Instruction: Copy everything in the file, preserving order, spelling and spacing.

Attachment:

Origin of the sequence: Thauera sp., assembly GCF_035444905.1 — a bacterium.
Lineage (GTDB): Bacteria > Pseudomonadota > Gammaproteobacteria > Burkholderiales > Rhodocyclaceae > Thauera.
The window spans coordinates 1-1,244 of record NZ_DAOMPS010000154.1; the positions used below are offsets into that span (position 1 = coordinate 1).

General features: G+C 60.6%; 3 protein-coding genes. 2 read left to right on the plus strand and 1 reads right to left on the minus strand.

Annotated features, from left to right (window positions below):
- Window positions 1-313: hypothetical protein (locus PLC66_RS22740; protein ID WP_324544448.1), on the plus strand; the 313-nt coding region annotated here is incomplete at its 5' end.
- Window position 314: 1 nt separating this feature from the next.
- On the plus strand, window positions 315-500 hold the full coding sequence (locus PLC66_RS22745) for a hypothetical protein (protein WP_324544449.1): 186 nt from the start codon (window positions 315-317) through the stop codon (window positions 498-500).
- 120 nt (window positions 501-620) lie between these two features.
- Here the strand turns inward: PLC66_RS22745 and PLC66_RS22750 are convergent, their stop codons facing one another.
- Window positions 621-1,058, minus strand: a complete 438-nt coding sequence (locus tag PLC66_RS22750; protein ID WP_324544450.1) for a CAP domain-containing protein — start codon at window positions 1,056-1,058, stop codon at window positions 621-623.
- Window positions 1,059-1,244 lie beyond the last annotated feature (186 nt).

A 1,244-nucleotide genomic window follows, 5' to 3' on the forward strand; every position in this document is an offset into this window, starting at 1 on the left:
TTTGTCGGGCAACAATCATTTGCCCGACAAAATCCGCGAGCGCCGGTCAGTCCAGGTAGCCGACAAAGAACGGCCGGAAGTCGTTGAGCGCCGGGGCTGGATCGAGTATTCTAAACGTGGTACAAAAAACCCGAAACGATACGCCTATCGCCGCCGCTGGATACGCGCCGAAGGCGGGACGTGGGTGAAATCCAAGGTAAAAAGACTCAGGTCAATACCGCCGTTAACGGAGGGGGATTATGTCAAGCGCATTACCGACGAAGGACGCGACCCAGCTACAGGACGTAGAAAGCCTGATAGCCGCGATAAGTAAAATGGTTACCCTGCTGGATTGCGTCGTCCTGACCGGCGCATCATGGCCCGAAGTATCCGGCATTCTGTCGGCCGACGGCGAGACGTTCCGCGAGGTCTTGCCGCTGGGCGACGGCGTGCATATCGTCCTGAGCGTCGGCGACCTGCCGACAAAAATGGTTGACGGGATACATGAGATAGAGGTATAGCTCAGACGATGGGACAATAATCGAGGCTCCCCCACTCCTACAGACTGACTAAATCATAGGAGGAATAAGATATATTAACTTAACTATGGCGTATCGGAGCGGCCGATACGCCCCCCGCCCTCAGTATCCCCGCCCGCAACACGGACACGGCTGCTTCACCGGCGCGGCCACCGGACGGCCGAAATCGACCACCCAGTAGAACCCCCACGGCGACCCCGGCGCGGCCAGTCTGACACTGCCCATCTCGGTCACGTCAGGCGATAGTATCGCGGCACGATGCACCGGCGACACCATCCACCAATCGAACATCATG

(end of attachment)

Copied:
Origin of the sequence: Thauera sp., assembly GCF_035444905.1 — a bacterium.
Lineage (GTDB): Bacteria > Pseudomonadota > Gammaproteobacteria > Burkholderiales > Rhodocyclaceae > Thauera.
The window spans coordinates 1-1,244 of record NZ_DAOMPS010000154.1; the positions used below are offsets into that span (position 1 = coordinate 1).

General features: G+C 60.6%; 3 protein-coding genes. 2 read left to right on the plus strand and 1 reads right to left on the minus strand.

Annotated features, from left to right (window positions below):
- Window positions 1-313: hypothetical protein (locus PLC66_RS22740; protein ID WP_324544448.1), on the plus strand; the 313-nt coding region annotated here is incomplete at its 5' end.
- Window position 314: 1 nt separating this feature from the next.
- On the plus strand, window positions 315-500 hold the full coding sequence (locus PLC66_RS22745) for a hypothetical protein (protein WP_324544449.1): 186 nt from the start codon (window positions 315-317) through the stop codon (window positions 498-500).
- 120 nt (window positions 501-620) lie between these two features.
- Here the strand turns inward: PLC66_RS22745 and PLC66_RS22750 are convergent, their stop codons facing one another.
- Window positions 621-1,058, minus strand: a complete 438-nt coding sequence (locus tag PLC66_RS22750; protein ID WP_324544450.1) for a CAP domain-containing protein — start codon at window positions 1,056-1,058, stop codon at window positions 621-623.
- Window positions 1,059-1,244 lie beyond the last annotated feature (186 nt).

A 1,244-nucleotide genomic window follows, 5' to 3' on the forward strand; every position in this document is an offset into this window, starting at 1 on the left:
TTTGTCGGGCAACAATCATTTGCCCGACAAAATCCGCGAGCGCCGGTCAGTCCAGGTAGCCGACAAAGAACGGCCGGAAGTCGTTGAGCGCCGGGGCTGGATCGAGTATTCTAAACGTGGTACAAAAAACCCGAAACGATACGCCTATCGCCGCCGCTGGATACGCGCCGAAGGCGGGACGTGGGTGAAATCCAAGGTAAAAAGACTCAGGTCAATACCGCCGTTAACGGAGGGGGATTATGTCAAGCGCATTACCGACGAAGGACGCGACCCAGCTACAGGACGTAGAAAGCCTGATAGCCGCGATAAGTAAAATGGTTACCCTGCTGGATTGCGTCGTCCTGACCGGCGCATCATGGCCCGAAGTATCCGGCATTCTGTCGGCCGACGGCGAGACGTTCCGCGAGGTCTTGCCGCTGGGCGACGGCGTGCATATCGTCCTGAGCGTCGGCGACCTGCCGACAAAAATGGTTGACGGGATACATGAGATAGAGGTATAGCTCAGACGATGGGACAATAATCGAGGCTCCCCCACTCCTACAGACTGACTAAATCATAGGAGGAATAAGATATATTAACTTAACTATGGCGTATCGGAGCGGCCGATACGCCCCCCGCCCTCAGTATCCCCGCCCGCAACACGGACACGGCTGCTTCACCGGCGCGGCCACCGGACGGCCGAAATCGACCACCCAGTAGAACCCCCACGGCGACCCCGGCGCGGCCAGTCTGACACTGCCCATCTCGGTCACGTCAGGCGATAGTATCGCGGCACGATGCACCGGCGACACCATCCACCAATCGAACATCATG